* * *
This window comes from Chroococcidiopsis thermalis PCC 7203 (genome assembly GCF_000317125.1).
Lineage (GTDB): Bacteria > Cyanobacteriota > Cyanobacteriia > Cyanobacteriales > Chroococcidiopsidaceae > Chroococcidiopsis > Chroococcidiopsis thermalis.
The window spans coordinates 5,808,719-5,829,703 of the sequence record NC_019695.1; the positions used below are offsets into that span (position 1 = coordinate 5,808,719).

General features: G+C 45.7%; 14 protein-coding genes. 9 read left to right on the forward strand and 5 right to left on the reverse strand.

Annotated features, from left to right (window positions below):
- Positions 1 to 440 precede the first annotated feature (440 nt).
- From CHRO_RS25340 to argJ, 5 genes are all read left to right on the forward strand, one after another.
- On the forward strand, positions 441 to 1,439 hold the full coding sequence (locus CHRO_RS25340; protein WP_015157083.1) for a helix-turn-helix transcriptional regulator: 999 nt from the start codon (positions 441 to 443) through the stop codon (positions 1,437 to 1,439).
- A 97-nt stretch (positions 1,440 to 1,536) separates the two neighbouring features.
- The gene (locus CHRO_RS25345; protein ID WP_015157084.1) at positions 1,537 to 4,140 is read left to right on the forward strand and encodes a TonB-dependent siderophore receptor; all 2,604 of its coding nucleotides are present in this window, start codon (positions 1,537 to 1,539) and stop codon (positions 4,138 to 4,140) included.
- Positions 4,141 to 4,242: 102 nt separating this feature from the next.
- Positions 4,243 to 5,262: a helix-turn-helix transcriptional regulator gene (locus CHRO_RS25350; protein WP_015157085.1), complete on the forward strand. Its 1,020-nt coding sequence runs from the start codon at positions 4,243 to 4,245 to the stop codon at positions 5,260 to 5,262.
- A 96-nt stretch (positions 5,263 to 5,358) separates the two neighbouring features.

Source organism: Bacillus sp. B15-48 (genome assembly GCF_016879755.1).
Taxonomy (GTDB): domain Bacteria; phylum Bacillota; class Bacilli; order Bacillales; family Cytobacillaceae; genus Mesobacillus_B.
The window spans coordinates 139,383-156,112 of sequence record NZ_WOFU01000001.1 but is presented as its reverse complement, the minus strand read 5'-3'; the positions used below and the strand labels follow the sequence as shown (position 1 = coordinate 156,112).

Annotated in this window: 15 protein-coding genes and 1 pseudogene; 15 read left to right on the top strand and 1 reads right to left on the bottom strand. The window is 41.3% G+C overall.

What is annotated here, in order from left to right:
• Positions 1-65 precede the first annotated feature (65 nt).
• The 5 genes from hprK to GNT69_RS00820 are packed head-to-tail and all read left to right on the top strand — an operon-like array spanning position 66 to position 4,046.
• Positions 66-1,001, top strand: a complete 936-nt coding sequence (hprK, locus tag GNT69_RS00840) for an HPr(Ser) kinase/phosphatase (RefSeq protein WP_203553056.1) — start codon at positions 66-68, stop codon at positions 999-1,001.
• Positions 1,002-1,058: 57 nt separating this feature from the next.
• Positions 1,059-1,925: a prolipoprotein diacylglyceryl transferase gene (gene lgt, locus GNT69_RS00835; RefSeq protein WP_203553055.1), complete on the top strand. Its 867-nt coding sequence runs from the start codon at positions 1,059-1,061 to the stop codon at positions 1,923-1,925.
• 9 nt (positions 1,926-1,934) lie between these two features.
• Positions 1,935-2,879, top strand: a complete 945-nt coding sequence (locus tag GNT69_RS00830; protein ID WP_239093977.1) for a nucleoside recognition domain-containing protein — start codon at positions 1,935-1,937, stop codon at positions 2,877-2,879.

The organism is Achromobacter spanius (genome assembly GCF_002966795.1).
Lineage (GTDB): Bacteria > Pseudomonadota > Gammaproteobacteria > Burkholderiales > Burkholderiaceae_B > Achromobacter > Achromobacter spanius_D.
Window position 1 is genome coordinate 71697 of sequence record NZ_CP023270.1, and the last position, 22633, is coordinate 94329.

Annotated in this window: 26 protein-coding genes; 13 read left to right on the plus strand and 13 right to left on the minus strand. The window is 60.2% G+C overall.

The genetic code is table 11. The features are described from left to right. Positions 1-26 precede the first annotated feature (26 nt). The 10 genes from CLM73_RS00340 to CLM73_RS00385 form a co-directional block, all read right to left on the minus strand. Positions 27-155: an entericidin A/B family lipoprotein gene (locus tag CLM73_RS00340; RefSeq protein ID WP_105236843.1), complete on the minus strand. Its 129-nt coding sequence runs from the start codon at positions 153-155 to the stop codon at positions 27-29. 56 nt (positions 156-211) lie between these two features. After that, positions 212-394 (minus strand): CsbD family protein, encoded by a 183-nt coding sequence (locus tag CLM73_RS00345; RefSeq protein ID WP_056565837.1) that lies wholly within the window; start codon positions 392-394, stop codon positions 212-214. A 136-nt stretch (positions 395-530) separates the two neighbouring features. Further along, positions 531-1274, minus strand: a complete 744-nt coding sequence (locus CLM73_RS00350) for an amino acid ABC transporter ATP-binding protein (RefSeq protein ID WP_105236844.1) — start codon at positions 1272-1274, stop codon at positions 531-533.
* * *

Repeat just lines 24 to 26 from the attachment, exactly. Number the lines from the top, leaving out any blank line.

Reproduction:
• 9 nt (positions 1,926-1,934) lie between these two features.
• Positions 1,935-2,879, top strand: a complete 945-nt coding sequence (locus tag GNT69_RS00830; protein ID WP_239093977.1) for a nucleoside recognition domain-containing protein — start codon at positions 1,935-1,937, stop codon at positions 2,877-2,879.

The organism is Achromobacter spanius (genome assembly GCF_002966795.1).